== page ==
In Roman Polanski’s 1965 film, Repulsion, the lovely, young Catherine Deneuve plays a manicurist who, alone in her Paris apartment for the weekend, goes bonkers. As the hauntingly black-and-white story is told from her increasingly deranged perspective, it takes the viewer a while to figure out what’s real and what’s imagined. Is there actually a brutal rapist knocking on her bedroom door in the middle of the night? Whose hands are grabbing at her from the hallway walls? And why does the living room keep changing size? When I first saw the movie, I had nightmares for weeks.
By contrast, the nightmares I had while taking Sustiva (efavirenz) were only too real, lasted for months and made Repulsion look like a Disney musical. You see, Sustiva has side effects, or fx, as they say in beautiful and damned Hollywood. Not infrequently, these fx are—as I found out, Polanski-style—bad ones. I became so depressed that I couldn’t make it through an episode of The Rosie O’Donnell Show without bursting into tears. At night, I’d dream of being visited by old friends who have been dead for years. And on more than one occasion, I’d get so disoriented while grocery shopping that I’d have to sit down in the middle of the aisle until I figured out where I was. By the time I went off the drug, I was feeling like the last reel of an E! True Hollywood Story.
Desperate to know what was happening, I finally read the densely printed text on the endlessly folded little piece of tissue paper that comes with the pill bottles (known as the “prescribing information,” “package insert” or “PI”). There, in type so small I needed a magnifying glass to read it, I found the following: “Serious psychiatric adverse experiences have been reported in patients taking Sustiva…,” including “severe depression, suicidal ideation/attempts, aggressive behavior, paranoid reactions and manic reactions.” To put it plainly, the drug can make you as nutty as Catherine Deneuve in Repulsion.
Other drugs’ special effects can be equally surreal, as I’ve learned in my nearly eight years of being on AIDS meds. Having experienced just about every undesirable attribute these drugs can offer, I’ve come to think of myself as the Pearl Mesta of side effects—the hostess with the mostest, if you will. For this reason, POZ has asked me to introduce you to “Beyond the Valley of the Dolls,” this up-close-and-personal look at abdominal pain, aggressive behavior, anemia, bone loss, buffalo humps, diabetes, diarrhea, fatigue, gas, insomnia, kidney stones, muscle loss, nausea, neuropathy, pancreatitis, paranoid reactions, severe depression, taste perversion, vomiting, and so much, much more.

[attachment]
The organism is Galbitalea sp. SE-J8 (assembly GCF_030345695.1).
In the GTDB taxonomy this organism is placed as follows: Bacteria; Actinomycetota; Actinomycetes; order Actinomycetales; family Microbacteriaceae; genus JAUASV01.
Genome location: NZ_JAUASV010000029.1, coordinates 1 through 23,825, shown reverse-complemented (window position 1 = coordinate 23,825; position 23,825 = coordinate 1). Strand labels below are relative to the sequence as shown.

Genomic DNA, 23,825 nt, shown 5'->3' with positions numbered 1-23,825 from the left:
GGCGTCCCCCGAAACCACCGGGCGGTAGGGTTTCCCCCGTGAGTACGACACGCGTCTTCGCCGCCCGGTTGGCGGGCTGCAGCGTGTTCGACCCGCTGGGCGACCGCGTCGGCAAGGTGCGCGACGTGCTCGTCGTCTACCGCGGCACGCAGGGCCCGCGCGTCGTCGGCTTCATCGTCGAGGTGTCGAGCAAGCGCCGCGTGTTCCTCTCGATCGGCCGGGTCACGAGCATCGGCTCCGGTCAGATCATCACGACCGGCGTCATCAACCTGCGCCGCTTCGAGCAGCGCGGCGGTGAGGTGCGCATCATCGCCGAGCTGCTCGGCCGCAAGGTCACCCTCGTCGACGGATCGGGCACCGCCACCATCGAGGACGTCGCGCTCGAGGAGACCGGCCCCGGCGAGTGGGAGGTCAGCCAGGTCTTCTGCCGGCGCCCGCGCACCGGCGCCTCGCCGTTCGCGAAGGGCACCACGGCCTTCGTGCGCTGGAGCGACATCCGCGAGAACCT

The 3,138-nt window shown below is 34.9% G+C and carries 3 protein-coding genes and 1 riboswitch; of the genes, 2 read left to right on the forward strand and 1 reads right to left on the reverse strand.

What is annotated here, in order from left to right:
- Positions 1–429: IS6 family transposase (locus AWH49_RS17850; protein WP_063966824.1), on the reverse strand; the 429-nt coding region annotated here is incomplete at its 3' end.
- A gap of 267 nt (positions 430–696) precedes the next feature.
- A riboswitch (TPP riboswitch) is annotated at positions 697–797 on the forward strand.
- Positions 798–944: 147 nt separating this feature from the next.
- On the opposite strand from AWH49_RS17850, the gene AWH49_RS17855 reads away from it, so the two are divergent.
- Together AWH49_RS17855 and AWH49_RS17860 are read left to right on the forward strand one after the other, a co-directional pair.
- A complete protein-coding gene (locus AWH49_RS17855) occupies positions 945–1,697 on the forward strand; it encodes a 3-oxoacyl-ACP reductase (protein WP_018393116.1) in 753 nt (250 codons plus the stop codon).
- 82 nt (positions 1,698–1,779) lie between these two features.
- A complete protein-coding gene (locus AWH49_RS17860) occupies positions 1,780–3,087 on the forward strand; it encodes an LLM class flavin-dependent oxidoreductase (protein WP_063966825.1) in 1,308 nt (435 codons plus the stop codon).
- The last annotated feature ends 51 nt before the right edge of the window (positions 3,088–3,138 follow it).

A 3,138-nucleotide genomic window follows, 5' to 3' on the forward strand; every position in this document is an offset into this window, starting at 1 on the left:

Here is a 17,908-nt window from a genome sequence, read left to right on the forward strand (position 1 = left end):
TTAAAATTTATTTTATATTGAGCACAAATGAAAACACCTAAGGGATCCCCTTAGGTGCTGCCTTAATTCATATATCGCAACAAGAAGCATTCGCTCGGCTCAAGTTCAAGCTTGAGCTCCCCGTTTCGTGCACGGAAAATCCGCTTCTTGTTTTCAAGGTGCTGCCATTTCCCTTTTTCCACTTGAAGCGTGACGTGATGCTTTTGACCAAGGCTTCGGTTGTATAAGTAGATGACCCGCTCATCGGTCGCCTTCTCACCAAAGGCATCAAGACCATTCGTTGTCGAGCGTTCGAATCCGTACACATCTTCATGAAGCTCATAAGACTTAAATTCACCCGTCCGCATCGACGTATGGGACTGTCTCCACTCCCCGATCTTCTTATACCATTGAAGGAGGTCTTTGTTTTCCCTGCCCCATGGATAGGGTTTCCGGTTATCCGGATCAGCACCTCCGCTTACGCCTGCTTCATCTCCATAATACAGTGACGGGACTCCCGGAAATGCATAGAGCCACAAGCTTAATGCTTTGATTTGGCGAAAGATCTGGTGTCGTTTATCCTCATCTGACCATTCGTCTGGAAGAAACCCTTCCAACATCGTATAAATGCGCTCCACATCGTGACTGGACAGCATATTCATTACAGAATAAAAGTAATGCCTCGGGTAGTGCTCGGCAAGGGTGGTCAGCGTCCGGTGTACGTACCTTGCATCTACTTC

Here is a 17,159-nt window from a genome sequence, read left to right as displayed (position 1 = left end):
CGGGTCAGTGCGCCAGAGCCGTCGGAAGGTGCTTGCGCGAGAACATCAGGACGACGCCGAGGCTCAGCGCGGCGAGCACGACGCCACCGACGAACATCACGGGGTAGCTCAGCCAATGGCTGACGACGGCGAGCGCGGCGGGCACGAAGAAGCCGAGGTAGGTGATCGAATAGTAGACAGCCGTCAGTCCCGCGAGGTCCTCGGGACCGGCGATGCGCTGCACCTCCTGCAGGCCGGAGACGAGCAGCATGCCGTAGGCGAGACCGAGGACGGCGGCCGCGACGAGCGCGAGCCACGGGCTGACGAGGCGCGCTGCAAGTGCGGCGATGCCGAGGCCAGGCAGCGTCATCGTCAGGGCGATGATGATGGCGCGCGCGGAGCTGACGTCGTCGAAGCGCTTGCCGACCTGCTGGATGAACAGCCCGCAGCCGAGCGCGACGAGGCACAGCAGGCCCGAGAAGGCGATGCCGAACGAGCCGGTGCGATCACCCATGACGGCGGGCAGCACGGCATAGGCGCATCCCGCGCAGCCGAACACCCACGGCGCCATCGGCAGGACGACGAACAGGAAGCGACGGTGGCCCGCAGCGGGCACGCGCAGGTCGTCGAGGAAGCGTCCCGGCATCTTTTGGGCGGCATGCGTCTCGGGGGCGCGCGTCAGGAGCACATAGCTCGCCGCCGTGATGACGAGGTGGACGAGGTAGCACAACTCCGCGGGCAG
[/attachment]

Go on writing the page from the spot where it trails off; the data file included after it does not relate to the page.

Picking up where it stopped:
Although all 14 anti-HIV drugs may cause side effects, it doesn’t mean that you’ll necessarily suffer them—unless, of course, you happen to be me. For instance, while I was praying for a swift death while taking ritonavir (Norvir)—I’ll spare you the colorful stories—a friend breezed through the drug without a single problem. For many reasons, it can be hard to determine how likely it is that you’ll get to experience a particular side effect. According to the PI, only about 3 percent of people taking Sustiva in pre-approval studies had to stop using the drug because of side effects. But most of the other volunteers must’ve been pretty butch; several docs have told me that as many as one third to one half of their patients can’t tolerate Sustiva. Oddly, it always seems that subjects in clinical trials withstand drugs better than real people like you and me.
For almost 10 years, the Food and Drug Administration has approved life-saving drugs based on short-term studies involving few people. Sped-up approval has also meant that we come face to face with the full range of possible side effects only after the meds hit the market. It follows, then, that when choosing any AIDS therapy, HIVers should consider not only what those glossy ads’ small print says about side effects, but also the potential risks that aren’t known. A rule of thumb: The newer the pill, the more likely that unforeseen extra effects will turn up—quite possibly when you’re the patient popping it.